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6 Ways To Inspire Commitment In Your Tribe Members

Today we’re looking at 5 + 1 powerful emotional triggers that will make your tribe members committed to you and your tribe – or any tribe.

8 years ago Blair Warren published a very short, free e-book on persuasion. It’s called

“The One-Sentence Persuasion Course. 27 Words to Make the World Do Your Bidding.”

It’s the most concise, practical, and useful course on persuasion I’ve ever read. I own the ‘old’ free download, but I recently bought the updated 2012 version for my Kindle.

The One-Sentence Persuasion Course has been hugely popular, and is still quoted today by internet marketing gurus, like Rich Schefren.

Blair Warren has condensed 5 powerful persuasion insights into one sentence. He writes:

“They are simple, they are immediately useful, and they can be almost frighteningly powerful.

Hitler used them and nearly took over the world. Cult leaders like Jim Jones, David Koresh, and Marshall Applewhite used them and commanded such loyalty that many of their followers willingly – even eagerly – died for them.

And yet, these five insights are not only tools for madmen, but for marketers, salesmen, seducers, evangelists, entertainers, etc.

In short, they are the tools for anyone who must connect with others and, more importantly, make these connections pay off.”

Here it is:

Quote from the persuasion book.

 

It’s profound!

There are 2 parts in that sentence.

“People will do anything for those who …”

This is what you want in your tribe. Committed members who are eager …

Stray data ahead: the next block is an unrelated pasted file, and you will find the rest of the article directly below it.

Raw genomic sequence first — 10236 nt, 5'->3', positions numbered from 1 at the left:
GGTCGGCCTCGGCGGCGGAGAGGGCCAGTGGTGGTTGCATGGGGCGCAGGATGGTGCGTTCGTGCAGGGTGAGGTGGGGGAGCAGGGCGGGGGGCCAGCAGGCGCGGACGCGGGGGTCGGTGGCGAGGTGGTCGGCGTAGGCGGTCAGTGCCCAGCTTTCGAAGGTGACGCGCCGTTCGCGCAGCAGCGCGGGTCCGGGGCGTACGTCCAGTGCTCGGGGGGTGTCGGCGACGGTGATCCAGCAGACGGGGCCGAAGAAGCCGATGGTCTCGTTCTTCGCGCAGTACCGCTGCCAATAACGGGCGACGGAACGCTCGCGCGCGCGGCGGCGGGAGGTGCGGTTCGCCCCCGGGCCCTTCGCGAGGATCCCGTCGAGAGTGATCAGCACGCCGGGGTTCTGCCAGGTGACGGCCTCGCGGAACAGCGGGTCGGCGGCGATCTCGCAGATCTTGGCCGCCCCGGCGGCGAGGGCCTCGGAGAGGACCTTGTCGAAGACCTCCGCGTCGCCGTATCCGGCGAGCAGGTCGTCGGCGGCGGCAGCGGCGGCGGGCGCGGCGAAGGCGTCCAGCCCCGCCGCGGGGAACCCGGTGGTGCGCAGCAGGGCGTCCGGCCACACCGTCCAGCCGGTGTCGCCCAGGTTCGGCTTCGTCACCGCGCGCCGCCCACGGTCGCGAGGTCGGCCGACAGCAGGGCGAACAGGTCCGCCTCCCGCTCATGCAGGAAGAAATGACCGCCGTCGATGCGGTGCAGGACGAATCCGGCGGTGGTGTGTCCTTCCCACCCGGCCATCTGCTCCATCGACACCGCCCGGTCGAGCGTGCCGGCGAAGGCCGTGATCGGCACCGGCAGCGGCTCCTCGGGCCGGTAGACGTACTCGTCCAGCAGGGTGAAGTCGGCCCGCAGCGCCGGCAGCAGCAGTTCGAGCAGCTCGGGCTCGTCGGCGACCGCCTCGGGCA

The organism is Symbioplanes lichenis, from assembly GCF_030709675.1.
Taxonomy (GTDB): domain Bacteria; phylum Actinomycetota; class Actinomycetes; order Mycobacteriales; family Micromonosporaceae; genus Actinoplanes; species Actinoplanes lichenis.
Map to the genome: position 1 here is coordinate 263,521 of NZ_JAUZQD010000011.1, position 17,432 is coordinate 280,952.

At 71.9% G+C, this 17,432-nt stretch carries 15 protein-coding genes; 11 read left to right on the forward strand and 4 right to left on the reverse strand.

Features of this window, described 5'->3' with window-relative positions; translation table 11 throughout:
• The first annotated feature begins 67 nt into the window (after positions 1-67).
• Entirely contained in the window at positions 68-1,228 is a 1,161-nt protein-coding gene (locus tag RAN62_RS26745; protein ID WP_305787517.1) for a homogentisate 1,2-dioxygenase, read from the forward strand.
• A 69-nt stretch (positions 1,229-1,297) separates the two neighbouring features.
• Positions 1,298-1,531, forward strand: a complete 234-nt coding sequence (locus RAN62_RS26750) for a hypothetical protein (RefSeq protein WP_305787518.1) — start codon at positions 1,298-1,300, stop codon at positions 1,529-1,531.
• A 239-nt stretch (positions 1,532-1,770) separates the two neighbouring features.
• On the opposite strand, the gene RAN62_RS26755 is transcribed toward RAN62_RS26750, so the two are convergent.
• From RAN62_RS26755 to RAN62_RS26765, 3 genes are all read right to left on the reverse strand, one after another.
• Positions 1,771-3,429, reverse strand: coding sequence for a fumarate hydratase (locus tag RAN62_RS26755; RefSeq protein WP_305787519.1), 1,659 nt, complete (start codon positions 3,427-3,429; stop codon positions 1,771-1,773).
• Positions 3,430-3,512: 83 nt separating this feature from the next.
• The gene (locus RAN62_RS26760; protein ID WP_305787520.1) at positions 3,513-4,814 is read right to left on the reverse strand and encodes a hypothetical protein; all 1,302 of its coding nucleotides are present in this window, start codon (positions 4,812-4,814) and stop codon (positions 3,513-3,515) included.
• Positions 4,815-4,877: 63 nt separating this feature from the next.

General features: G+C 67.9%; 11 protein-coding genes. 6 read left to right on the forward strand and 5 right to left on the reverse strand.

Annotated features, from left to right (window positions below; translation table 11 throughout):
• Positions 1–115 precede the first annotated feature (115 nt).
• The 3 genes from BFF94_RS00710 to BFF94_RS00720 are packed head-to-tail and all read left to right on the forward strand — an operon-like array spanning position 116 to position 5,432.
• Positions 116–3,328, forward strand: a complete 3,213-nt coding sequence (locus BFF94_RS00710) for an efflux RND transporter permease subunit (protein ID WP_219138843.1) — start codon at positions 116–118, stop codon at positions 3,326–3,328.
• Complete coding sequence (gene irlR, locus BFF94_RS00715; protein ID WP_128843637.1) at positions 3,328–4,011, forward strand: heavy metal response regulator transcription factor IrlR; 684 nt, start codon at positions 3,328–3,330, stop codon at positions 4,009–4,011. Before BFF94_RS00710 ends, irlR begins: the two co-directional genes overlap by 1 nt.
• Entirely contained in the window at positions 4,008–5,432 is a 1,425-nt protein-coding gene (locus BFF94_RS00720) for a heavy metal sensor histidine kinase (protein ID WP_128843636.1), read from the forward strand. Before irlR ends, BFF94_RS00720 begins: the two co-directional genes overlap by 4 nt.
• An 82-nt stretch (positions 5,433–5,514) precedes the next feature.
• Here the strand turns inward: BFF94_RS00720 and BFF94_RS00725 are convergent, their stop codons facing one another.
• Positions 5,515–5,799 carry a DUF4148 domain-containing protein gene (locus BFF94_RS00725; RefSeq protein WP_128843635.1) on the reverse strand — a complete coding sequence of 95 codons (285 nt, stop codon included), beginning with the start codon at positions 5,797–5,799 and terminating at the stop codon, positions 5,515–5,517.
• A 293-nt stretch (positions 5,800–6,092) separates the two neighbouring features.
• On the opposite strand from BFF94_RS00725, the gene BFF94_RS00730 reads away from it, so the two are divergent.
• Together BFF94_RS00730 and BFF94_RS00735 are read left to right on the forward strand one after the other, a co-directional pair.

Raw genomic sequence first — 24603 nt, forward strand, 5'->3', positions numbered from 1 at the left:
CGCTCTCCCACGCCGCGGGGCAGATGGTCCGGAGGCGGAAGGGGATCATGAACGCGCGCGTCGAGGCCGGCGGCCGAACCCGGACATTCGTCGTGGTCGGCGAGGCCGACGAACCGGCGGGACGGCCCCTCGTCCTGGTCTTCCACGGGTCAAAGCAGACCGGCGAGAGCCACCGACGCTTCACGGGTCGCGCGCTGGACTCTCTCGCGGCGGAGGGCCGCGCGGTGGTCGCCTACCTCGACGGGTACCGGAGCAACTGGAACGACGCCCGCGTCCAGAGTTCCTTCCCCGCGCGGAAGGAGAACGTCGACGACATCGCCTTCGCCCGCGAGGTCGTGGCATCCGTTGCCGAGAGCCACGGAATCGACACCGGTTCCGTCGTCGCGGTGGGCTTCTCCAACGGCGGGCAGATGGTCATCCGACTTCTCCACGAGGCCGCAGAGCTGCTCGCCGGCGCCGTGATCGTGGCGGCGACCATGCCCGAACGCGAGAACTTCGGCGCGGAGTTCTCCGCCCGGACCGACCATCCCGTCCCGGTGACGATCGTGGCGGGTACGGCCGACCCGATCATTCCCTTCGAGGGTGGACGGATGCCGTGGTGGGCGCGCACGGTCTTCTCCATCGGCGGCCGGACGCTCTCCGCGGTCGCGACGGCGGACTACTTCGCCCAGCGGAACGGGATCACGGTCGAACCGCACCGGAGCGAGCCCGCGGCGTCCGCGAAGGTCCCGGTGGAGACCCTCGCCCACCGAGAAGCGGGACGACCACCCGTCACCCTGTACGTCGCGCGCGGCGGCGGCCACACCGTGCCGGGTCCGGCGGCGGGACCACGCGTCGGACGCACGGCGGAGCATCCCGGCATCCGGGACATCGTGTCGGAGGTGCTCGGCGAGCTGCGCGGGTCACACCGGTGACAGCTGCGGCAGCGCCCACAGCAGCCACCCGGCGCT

• to follow your lead.
  • to act on your “call to action.”
  • to buy your stuff. [if the tribe is your business]
  • to comment on your posts.
  • to recommend your tribe to their friends and business partners.
  • to share your content on social networks.

The second part of the 1-sentence-persuasion are 5 emotional triggers.

1 / 5 Encourage Dreams

The DREAM is not only the first of the one-sentence-persuasion principles, it’s also what Seth Godin defines as the core of each tribe.

Yesterday I quoted Seth Godin saying a tribe

“tells a story about who we are and the future we’re trying to build.”

If you haven’t read it, check out yesterday’s indepth post:

Emerals city and the ruby slippers. Representing the desire for a better world.

The primary emotion triggered by the dream is hope.

The central thought you need to establish is the belief it can be done.

2 / 5 Justify Failures

Justifying your member’s past failures helps you to overcome one of the biggest obstacle we all face: Our experience that in the past we have failed again and again.

Does ‘New Year’s Resolution’ ring a bell?

It results in learned helplessness. Our fear that we’ll continue to fail stops us from committing again. Stops your tribe member from fully committing to your lead.

By shifting the blame on someone else, or on some external circumstances, you relief people from that burden.

If done blatantly by blaming others, the draw back is that the person doesn’t take responsibility for her results.

But often that’s exactly the goal of this tactic.

By blaming the ‘previous guru’ YOU become the savior, you’re the good one.

screenshot sales letter

3 / 5 Allay Fears

This continues points 1 and 2. The dream needs to be seen as doable.

There are 2 main areas of fear to cover:

a)      The person’s fear of not being good enough to participate in the tribe’s dream. I talked about learned helplessness above. Another way to look at it is self-efficacy, the measure of the belief in one’s own ability to complete tasks and reach goals.

b)      All topics specific to your tribe that might appear daunting to a newbie. For example, when you create a tribe of soon-to-be-bloggers you have to deal with the fear they might not master the technical aspects of running a blog. Or the fear of not having enough ideas. Or the fear of being a bad writer.

4 / 5 Confirm Suspicions

Confirming suspicions helps your tribe member building a big ego.

“I knew it!”